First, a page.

‘Trains between major seaports, that used to be unimaginable’
UTLC ERA, the largest operator on the broad gauge section of the New Silk Road, sees container transport by rail between Europe and China growing by 25 per cent this year, according to CEO Alexey Grom. The company expects a volume of 676,000 TEU in total that will be transported along this rail route in 2021.
The chief of the main operator for the countries Belarus, Kazakhstan and Kazakhstan was interviewed by our sister publication Nieuwsblad Transport. He spoke in length with journalist Nathalie van Herk, about the current situation on the New Silk Road, and how this was all unthinkable when he was still a student.
According to Grom, the growth is partly due to the stable position of rail transport during the corona crisis. “The pandemic has forced many shippers to reconsider the use of a particular mode of transport. At a time when shipping companies had to cancel many routes and air freight came to a standstill, rail freight traffic was able to proceed fairly smoothly.’
From cars to knick knacks
From exclusive cars to knick knacks; the Russian carrier does not focus on a specific category of goods. ‘In 2015, UTLC ERA started with a focus on expensive goods such as electronics and cars, and three years ago more than 80 per cent of the cargo supply consisted of expensive goods. Now it is about 40 per cent. The variety of goods is expanding and there are now more than a hundred different types.” According to Grom, this even includes goods that are cheaper than the transport costs between Europe and China.
According to Grom, an important growth market for Eurasian rail transit is food transport. “Although this development is currently limited by corona measures from China. There are some restrictions from the Chinese side for the transport of meat and fish, among other things.” The UTLC ERA CEO hopes that 2022 will be a year of further breakthrough when it comes to rail transport of foodstuffs from Europe to China. “The world cannot do without Italian bresaola, French wine, Swiss milk and Dutch cheese”, says Grom with a smile.
According to Grom, customers from Europe had to get used to the route. “They saw this route as a black hole; when trains go there, it’s just a matter of luck when they arrive on the other side of Eurasia, people thought.” But that thought is unfounded, Grom says. “That thought is absolutely unfounded. Just take into account the speed of trains on various parts. At the1520 gauge section our speed is three times higher than in Europe, for example, and sometimes faster than in China.”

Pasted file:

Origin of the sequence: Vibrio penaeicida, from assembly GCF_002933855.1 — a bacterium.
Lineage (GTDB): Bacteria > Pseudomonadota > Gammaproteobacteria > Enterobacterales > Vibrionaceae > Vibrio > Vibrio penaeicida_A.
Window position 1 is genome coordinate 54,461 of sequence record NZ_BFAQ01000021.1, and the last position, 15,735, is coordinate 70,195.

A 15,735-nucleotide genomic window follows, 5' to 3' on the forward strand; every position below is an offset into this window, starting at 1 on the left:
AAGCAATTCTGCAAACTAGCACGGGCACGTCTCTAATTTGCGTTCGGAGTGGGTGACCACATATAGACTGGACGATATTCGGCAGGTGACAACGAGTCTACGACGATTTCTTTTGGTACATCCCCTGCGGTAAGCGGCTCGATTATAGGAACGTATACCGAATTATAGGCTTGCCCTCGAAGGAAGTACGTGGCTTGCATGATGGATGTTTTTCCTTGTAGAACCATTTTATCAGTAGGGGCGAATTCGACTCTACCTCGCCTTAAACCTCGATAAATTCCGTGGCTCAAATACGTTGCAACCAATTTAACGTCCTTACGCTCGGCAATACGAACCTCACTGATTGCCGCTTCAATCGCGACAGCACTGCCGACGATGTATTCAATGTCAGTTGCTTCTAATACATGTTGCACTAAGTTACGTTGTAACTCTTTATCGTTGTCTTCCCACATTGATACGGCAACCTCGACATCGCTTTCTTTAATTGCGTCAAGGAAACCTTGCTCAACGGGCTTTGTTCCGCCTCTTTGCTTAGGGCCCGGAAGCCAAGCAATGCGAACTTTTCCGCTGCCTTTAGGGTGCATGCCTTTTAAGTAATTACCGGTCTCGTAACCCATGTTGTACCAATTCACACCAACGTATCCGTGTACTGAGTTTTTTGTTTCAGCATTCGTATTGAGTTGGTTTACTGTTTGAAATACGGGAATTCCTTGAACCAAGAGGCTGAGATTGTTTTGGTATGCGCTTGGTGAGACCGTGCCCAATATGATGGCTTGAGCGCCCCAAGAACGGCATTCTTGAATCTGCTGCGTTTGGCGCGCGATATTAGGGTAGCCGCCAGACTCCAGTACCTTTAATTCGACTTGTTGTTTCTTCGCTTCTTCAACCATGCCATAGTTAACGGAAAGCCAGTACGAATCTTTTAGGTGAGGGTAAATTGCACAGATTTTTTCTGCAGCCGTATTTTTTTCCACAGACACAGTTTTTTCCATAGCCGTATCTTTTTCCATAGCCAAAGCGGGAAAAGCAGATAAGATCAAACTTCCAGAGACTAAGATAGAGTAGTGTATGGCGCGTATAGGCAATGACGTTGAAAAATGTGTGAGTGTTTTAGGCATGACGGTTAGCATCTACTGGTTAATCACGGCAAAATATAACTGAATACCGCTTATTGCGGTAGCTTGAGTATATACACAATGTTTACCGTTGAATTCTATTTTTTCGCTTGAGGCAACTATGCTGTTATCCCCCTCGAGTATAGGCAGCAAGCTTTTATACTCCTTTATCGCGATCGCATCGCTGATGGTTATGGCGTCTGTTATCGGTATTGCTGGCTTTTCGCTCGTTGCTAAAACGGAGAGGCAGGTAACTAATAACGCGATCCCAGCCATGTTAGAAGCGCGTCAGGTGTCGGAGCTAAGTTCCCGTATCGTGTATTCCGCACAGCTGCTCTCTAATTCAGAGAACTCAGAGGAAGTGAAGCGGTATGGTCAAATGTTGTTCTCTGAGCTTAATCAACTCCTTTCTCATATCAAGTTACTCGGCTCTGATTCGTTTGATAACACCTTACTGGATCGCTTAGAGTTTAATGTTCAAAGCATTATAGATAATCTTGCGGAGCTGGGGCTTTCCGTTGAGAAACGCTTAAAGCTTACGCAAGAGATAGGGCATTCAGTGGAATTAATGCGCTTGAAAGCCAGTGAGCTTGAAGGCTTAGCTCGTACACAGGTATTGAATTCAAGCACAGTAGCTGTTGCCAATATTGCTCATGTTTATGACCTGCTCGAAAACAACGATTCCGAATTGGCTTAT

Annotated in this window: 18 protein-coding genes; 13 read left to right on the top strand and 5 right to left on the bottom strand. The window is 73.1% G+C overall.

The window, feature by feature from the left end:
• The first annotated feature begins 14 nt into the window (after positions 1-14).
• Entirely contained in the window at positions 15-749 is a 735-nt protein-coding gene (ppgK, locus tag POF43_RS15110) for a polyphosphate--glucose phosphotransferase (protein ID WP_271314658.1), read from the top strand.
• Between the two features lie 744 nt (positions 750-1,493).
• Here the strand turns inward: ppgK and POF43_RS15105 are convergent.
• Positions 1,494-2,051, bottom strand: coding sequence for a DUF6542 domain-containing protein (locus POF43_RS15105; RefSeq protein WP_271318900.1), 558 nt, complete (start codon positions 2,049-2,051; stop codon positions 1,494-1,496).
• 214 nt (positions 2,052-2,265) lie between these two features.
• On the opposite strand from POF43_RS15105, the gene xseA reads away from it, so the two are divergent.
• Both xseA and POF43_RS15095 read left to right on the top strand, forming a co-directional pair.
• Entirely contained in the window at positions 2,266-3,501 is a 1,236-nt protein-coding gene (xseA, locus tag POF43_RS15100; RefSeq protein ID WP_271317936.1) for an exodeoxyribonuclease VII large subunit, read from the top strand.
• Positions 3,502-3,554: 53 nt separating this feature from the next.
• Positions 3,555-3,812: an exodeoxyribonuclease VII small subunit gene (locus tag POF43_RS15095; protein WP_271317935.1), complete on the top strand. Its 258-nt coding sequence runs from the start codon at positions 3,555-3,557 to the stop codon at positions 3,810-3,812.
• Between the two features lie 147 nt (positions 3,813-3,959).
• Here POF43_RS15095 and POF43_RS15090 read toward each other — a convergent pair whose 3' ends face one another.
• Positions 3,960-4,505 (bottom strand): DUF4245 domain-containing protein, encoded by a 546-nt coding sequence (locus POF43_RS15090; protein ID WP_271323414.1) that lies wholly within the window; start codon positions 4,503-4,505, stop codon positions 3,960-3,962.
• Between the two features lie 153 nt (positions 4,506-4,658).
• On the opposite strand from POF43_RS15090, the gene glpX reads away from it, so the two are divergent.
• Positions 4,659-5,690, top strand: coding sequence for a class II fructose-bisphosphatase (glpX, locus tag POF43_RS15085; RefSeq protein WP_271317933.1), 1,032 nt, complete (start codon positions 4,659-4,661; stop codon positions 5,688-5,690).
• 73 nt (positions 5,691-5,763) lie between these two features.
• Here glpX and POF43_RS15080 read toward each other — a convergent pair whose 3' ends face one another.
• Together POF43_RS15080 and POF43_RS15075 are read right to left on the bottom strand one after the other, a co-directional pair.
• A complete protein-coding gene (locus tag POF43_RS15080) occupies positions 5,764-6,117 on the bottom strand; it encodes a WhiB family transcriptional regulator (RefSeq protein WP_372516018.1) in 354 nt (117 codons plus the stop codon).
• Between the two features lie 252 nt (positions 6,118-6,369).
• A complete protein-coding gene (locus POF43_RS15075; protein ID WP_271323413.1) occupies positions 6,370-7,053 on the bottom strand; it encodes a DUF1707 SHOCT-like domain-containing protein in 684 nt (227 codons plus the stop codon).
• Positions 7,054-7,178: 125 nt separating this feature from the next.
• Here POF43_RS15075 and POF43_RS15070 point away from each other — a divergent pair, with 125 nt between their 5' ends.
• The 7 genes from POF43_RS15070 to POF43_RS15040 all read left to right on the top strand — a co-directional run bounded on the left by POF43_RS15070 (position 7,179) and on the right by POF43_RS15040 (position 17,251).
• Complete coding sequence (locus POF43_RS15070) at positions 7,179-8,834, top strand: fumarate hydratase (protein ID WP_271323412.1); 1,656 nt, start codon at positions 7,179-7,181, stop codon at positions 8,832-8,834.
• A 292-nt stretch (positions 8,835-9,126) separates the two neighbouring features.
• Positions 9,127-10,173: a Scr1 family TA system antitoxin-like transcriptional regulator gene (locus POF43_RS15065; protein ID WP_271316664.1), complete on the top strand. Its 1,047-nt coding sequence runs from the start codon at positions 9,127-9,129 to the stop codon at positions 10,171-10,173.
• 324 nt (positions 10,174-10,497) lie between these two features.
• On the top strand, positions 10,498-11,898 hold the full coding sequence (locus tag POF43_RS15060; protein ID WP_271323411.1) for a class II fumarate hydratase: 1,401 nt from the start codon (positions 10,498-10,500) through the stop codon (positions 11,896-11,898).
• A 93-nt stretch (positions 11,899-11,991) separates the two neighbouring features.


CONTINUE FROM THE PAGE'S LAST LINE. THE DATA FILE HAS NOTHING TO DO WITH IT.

Grom: “In Kazakhstan, Russia and Belarus, work is being done on increasing the capacity for handling trains. This is important because everything on the 1520 track is interrelated: if you have reached a high speed on one section, but there are difficulties on the route of the connected infrastructure, then all the efforts have been in vain.” Grom calls for more alignment among the parties active on the 1520 gauge track, and for betterintegration with the connected normal gauge infrastructure.
“We also call on our European colleagues to eliminate bottlenecks on the border infrastructure.” If there were no restrictions at the border with the European Union, UTLC ERA would now have 20 per cent more trains running on the route, he says.
According to Grom, the primary focus on passenger transport is something that will always remain. “But the second priority, in my opinion, is container trains. When I was still a student at university, it was unimaginable that cargo would be transported from one major seaport to another by any means of transport other than a ship. But now fundamental logistics principles have changed and we go from Liverpool or London via eight countries to China and back by rail.”
Grom: “In recent years, container trains have started with regular routes through the westernmost Russian enclave, the Kaliningrad region. The volume of containers transported via the Kaliningrad corridor has increased by a factor of 4.5 in 2020. In order to reduce congestion in the Polish direction, a new terminal for Eurasian rail freight was opened in the Kaliningrad region in October.”
However, due to the popularity of rail transport in the direction of Kaliningrad, Grom does not rule out that congestion can arise here too. Even if you build a third terminal, this area will always be busy. “Which may require new solutions, new border crossings and additional terminals.”
European Silk Road Summit
Alexey Grom will be a speaker at the European Silk Road Summit. On 7 & 8 December the European Silk Road Summit takes place in Amsterdam, the Netherlands. Interested? You can have a look at the programme here. Or, you can register here.
This article was originally written in Dutch by Nathalie van Herk from Nieuwsblad Transport.